TAKING THE ISSUES SERIOUSLY: Dr. Ralph Richard Banks.
Do you want the law to encourage marriage?
That’s a difficult issue. It’s one of those areas where it’s not clear that we have the right tools to surgically repair what might be a social problem. The big divide in marriage now is between the economically disadvantaged who decide not to marry and whose children are in less stable circumstances and those who are affluent and tend to marry and have much more stable marriages. I don’t think we can easily move people from one category to the other. The best thing to do is to provide more of a safety net for children: improve their educational systems, provide pre-school, high-quality day care for families, even for those who can’t afford it. And then, try to create an economy in which more people are able to be successful. Those are the indirect solutions.
You wrote that in Sweden, people often don’t marry but have long-term committed relationships so their children grow up in more stable homes than some American children whose parents are married. Have you given any more thought to what it is that makes the Swedish arrangement successful?
Sweden is a whole different cultural setting. In the United States, we put a lot of emphasis on marriage. We’re a much more religious nation than a country like Sweden. Marriage is more revered culturally. That’s part of the difference between the U.S. and many of the Northern European countries.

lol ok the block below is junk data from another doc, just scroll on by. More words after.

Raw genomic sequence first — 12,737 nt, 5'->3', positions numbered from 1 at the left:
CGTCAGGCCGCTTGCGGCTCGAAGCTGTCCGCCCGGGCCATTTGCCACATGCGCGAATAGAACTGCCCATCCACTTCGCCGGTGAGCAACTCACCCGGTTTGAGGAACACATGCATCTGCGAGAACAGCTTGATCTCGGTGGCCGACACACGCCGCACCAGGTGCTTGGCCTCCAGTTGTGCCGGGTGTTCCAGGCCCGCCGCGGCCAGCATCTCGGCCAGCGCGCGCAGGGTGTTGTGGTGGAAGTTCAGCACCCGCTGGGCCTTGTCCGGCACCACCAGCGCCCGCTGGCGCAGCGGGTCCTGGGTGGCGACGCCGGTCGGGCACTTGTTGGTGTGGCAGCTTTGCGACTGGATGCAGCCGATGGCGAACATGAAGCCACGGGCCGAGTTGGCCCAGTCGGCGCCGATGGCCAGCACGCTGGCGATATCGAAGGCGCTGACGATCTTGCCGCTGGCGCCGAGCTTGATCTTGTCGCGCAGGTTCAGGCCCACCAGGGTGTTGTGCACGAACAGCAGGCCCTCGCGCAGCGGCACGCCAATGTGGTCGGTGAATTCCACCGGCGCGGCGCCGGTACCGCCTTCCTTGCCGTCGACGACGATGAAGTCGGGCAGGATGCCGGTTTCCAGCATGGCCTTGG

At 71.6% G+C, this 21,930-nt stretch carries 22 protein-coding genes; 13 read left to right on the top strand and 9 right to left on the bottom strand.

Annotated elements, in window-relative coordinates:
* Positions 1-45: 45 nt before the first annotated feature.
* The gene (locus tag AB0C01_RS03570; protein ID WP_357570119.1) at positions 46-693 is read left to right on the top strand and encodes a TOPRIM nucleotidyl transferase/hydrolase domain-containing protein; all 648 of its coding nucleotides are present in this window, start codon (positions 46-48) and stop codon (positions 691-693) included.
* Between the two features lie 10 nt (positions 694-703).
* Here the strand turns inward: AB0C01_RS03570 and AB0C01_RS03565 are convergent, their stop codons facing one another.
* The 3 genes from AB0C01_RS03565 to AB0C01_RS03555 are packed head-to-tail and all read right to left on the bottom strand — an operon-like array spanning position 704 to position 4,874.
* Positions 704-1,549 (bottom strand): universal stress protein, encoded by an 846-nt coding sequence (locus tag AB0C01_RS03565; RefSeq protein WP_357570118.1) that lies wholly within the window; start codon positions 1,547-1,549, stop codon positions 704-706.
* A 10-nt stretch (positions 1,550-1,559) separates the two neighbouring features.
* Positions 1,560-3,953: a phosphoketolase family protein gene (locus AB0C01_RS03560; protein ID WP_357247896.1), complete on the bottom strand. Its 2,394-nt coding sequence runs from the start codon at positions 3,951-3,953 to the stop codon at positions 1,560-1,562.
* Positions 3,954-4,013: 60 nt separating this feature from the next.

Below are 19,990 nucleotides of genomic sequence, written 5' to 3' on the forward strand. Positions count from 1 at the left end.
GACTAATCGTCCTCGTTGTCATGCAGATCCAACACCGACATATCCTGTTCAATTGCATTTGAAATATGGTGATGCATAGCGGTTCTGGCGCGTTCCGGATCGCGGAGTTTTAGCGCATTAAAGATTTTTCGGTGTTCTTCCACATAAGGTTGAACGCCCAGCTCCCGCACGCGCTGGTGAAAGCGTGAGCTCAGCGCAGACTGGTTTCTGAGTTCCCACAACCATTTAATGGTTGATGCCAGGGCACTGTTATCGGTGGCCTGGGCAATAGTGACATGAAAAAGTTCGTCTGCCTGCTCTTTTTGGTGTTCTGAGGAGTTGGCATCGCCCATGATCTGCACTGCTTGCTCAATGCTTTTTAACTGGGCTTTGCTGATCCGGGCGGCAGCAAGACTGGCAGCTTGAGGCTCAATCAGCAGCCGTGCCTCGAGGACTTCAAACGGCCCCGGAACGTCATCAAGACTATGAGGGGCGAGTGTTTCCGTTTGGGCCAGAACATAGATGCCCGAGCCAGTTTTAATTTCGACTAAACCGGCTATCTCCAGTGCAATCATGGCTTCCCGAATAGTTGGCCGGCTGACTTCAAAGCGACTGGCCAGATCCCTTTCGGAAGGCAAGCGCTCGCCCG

Are there any lessons to be learned from these countries in creating more stable families whether or not parents are married?
The government should do more for those who are disadvantaged generally. It would be great to have a nation where it didn’t matter which school one went to because all the schools are great, where poor kids go to schools that are as good as the schools that the rich attend, where everyone has healthcare. These are issues that are hugely important in helping the next generation to thrive. Our approach in our nation is to privatize too much, so that it depends on your family and your family’s resources. Marriage decline among the poor, in particular, is just one consequence of the fact that privatization hasn’t worked for that segment of the population.
I read lot of compassion in the book, especially for the struggles black women have in the relationship market, that critics seemed to have missed.
Thank you. Most of the critics haven’t read the book. Maybe I’m old fashioned, but I think it’s utterly indefensible and so dismaying that people would write about something they haven’t read. Imagine if you were a teacher in a classroom and you gave students an assignment to review a book and they wrote about why they would not read the book, you would fail them. With blogging, that has become acceptable and I think that’s just bizarre.
Some black women who don’t want to read your book said they are tired of people like Steve Harvey, who you mentioned, telling them what is wrong with them and their lives.
I understand that.
You’ve been invited to speak to African American women’s groups, so obviously that is not the overall consensus. A Chicago Tribune article about one event said the majority of women in the audience appreciated what you had to say.
The women in that audience who read the book said it changed lives. It’s like global warming. People have been hearing about global warming for so long, they don’t want to hear anybody else talk about it. Actually, the information might be useful information for someone who wants to understand something.